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Managers of Lyon's Tea Shop who worked on the world's first computer to be used at work are being 'hunted' by the capital's Science Museum to form part of a £15.6 million multi-media display.
The display called Information Age will celebrate key developments in communication technologies over the past 200 years.
The Lyons Electronic Office (LEO I) was created by the J Lyons and Co catering company and used in Lyons tea shops in the 1950s, playing a crucial role in developing computers in the workplace.
The museum wants to celebrate this achievement with the memories of the tea shop managers who worked with LEO I.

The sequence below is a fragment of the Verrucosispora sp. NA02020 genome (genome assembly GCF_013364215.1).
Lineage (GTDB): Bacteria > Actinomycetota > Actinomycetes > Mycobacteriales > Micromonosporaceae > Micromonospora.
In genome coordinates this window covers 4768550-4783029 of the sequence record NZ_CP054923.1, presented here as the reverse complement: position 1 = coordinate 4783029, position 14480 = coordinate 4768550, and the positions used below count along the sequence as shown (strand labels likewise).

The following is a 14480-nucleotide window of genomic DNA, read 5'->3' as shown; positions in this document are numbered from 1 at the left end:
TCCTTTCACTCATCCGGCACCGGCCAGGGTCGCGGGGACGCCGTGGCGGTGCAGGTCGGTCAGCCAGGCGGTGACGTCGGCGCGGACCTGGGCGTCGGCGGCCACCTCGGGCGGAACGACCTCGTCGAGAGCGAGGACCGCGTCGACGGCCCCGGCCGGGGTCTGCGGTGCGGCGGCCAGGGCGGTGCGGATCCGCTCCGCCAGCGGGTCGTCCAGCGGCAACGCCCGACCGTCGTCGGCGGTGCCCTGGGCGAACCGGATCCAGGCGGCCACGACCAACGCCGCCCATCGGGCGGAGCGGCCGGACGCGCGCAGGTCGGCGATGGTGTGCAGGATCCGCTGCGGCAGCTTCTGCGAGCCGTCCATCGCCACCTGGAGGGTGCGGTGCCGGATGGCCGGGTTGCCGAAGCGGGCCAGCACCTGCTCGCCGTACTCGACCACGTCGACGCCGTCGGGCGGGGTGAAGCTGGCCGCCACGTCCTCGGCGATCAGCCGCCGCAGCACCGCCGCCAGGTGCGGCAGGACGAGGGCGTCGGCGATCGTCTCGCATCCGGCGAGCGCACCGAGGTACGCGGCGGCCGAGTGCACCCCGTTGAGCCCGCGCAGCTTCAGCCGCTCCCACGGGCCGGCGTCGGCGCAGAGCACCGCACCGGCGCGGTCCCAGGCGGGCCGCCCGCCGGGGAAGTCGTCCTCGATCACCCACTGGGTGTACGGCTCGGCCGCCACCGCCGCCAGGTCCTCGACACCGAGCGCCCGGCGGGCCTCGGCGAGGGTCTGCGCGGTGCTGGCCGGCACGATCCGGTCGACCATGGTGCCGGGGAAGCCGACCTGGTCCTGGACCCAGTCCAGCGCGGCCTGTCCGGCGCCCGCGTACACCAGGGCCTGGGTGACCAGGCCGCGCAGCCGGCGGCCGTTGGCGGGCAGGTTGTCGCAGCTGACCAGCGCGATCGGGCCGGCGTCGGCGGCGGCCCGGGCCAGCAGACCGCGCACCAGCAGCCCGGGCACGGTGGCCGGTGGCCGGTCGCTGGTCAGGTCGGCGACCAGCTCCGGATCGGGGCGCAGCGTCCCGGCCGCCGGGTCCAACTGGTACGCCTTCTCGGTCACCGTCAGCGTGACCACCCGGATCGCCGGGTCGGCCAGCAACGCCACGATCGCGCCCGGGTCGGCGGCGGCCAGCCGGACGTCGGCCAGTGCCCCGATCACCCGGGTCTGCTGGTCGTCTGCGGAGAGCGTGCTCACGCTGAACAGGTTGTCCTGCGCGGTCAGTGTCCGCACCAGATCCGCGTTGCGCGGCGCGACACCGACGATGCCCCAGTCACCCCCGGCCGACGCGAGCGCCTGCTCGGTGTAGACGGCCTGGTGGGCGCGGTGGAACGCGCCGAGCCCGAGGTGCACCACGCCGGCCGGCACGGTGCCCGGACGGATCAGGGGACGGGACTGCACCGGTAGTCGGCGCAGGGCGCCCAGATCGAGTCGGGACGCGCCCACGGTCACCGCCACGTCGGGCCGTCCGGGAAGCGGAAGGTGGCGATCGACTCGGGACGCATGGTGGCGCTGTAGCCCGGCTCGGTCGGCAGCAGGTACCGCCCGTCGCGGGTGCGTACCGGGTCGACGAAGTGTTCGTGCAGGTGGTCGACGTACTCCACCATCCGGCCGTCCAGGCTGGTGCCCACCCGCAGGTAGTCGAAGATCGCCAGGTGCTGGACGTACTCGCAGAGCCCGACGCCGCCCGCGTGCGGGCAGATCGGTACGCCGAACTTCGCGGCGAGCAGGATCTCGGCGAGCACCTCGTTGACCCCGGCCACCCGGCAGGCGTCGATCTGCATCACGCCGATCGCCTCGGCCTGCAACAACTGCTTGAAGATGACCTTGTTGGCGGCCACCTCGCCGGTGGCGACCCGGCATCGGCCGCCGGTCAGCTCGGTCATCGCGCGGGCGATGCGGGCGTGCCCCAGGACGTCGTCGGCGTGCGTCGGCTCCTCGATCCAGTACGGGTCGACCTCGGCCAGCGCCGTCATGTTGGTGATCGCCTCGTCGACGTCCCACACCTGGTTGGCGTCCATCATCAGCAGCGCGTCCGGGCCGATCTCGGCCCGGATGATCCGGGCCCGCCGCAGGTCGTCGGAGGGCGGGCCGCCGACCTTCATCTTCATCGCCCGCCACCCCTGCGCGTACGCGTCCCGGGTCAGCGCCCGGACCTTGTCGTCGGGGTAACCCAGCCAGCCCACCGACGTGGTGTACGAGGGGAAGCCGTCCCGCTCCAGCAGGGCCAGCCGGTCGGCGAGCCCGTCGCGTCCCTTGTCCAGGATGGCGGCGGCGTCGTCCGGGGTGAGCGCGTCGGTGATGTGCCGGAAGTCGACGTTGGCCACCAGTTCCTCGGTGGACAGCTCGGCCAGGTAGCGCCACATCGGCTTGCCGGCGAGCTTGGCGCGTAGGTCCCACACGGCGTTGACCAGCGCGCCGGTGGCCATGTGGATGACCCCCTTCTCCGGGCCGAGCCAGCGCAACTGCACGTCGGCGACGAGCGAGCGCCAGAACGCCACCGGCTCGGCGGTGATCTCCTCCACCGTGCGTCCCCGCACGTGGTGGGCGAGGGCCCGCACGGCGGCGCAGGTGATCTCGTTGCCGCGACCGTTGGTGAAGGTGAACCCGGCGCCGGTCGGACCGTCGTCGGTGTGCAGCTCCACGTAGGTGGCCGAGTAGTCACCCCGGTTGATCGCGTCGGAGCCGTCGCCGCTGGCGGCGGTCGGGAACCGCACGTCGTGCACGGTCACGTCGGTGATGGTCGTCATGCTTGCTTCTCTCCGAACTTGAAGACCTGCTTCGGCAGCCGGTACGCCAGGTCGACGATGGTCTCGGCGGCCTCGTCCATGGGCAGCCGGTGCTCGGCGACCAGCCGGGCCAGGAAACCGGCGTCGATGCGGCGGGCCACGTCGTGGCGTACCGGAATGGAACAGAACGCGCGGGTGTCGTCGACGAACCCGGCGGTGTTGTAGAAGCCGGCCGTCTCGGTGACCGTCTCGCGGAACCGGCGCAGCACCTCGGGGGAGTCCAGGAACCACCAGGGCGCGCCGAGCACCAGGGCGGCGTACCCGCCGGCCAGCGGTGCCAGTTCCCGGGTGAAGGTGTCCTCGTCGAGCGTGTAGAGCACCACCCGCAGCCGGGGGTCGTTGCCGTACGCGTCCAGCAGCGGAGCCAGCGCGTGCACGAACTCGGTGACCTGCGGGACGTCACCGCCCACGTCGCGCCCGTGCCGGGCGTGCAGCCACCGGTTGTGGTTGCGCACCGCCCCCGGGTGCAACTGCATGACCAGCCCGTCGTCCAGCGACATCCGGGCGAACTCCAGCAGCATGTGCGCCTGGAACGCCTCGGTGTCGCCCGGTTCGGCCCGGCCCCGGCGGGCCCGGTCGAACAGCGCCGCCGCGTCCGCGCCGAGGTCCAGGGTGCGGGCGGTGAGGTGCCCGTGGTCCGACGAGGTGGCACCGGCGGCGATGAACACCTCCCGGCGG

The search is on for tea shop staff who took part in a pioneering project that first brought computer technology into the workplace.
Researchers at the Science Museum are trying to trace people who worked as managers in the Lyons Tea Houses during the 1950s when the firm introduced a basic form of computer.
The computer used was a 5,000 sq ft machine called The Lyons Electronic Office (LEO), the world's first.
It was introduced in 1951 and helped staff calculate how many cakes needed baking as well as tracking orders around the country.
Once the managers have been contacted museum staff want to include their experiences in a £15.6 million gallery called Information Age.